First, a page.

Related medicine news :

1. Latest DES Analysis Stresses Importance of Physicians Well-Trained in Implantation Technique and Patient Follow-Up
2. Scientists, physicians present latest findings in personalized cancer treatment and prevention
3. Medicare Prescription Drug Benefit, Nonprofit Hospitals, Ambulatory Surgery Centers, Statistical Methods, and Pay-For-Performance Highlighted In the Latest INQUIRY Journal
4. Health psychologists discuss latest research findings
5. AIDS Action Council Praises Release of Latest State of AIDS in Black America Report
6. PA Governor Rendell Announces Latest Nominations and Appointments
7. The Leukemia & Lymphoma Society Provides Patients with the Latest Information on Myeloma
8. Big Tobaccos Latest Dirty Trick: Deceiving Oregon Voters
9. Actor Joe Pantoliano Discloses Depression; Talks About His Latest Movie and His Sensitive Side
10. The latest about male infertility and testosterone from NewYork-Presbyterian/Weill Cornell
11. Cejka Search Experts Present Latest Developments in Physician and Healthcare Employment at Leading Industry Conferences
Post Your Comments:
*Name:
*Comment:
*Email:
Related Image:
News from the Latest Issue of Molecular Medicine Kicking The Habit - It's In The Genes
(Date:3/23/2017)... ... ... March is National Kidney Month – the perfect time to pause and thank ... Every day, two kidneys filter about 120 to 150 quarts of blood. Put another ... regulating fluid levels and blood pressure, supporting bone health and promoting red blood cell ...
(Date:3/23/2017)... ... March 23, 2017 , ... The StayWell Company announced ... The accreditation covers StayWell’s asthma, coronary artery disease, congestive heart failure, chronic obstructive ... that have excellent programs for the delivery and improvement of disease management and ...
(Date:3/23/2017)... (PRWEB) , ... March 23, 2017 , ... ... educational training program owned and organized by HMP Communications Holdings, LLC, today announced ... for physicians within its nationwide network of wound centers interested in becoming Certified ...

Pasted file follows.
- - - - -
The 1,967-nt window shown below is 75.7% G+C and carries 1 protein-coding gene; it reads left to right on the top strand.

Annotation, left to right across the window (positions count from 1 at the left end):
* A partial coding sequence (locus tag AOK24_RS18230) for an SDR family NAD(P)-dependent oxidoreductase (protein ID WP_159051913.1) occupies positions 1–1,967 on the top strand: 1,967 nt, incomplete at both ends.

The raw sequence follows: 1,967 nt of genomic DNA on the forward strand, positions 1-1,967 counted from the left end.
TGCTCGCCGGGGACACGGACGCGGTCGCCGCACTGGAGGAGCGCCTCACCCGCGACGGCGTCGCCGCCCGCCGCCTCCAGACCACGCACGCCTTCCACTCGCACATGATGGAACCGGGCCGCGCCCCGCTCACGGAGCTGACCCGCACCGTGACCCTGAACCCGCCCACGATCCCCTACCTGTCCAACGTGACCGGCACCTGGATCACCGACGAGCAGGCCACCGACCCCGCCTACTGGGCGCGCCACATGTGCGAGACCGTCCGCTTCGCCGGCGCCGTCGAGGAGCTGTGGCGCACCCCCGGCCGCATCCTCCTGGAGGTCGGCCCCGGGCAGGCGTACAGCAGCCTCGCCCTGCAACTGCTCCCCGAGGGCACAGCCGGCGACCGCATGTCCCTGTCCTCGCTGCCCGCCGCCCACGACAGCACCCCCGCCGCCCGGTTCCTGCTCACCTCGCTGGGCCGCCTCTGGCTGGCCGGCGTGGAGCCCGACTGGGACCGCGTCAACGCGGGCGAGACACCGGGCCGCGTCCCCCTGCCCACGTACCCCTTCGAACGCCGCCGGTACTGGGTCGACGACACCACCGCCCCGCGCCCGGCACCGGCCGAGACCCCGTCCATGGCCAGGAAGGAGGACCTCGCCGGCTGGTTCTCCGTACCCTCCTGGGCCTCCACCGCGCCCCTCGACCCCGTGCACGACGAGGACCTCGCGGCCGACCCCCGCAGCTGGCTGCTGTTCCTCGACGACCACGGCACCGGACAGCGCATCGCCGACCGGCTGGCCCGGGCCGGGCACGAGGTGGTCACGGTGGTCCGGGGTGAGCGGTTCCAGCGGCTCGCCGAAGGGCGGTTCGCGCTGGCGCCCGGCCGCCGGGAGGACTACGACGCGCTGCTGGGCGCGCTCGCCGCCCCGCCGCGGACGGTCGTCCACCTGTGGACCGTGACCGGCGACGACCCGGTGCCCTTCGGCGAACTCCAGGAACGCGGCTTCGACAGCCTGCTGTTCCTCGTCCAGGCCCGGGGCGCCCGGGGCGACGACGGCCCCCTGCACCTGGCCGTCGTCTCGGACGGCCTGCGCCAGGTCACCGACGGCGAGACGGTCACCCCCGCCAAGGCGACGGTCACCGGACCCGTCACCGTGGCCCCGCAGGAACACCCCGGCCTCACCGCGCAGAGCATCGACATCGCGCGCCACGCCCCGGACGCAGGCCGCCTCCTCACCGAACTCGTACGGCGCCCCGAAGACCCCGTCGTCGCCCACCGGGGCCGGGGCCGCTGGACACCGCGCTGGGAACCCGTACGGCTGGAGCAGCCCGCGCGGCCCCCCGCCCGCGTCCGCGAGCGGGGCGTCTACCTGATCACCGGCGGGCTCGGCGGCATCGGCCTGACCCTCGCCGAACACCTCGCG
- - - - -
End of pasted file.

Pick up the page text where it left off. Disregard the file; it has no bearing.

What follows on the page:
(Date:3/23/2017)... CO (PRWEB) , ... March 23, 2017 , ... ... serving the families and businesses of the greater Fort Collins area, has unveiled ... in their ongoing community involvement program. Donations to this worthy cause may now ...
(Date:3/23/2017)... ... , ... After raising more than $1.135 million ($1,479,231 AUD) from nearly 20,000 ... in crowdfunding history, has established a U.S. Headquarters in New York City, FaceCradle USA, ... “We’re excited to be operating on U.S. shores, where most of our initial crowdfunding ...
Breaking Medicine News(10 mins):
(Date:3/23/2017)... , March 23, 2017  The U.S. Food ... (avelumab) for the treatment of adults and pediatric patients ... (MCC), including those who have not received prior chemotherapy. ... a rare, aggressive form of skin cancer. ... cancers, patients with a rare form called Merkel cell ...
(Date:3/23/2017)... DIEGO and VANCOUVER, British Columbia ... (NASDAQ: SPHS ) (the "Company" or "Sophiris"), ... the treatment of urological diseases, today announced that data ... evaluated the drug as a focal treatment for localized ... March 26, 2017 at the 32 nd Annual ...
(Date:3/23/2017)... , Mar. 23, 2017 Research and ... Devices Market 2017-2021" report to their offering. ... The global oxygen therapy devices ... 2017-2021. The report, Global Oxygen Therapy Devices Market ... inputs from industry experts. The report covers the market landscape and ...
Breaking Medicine Technology: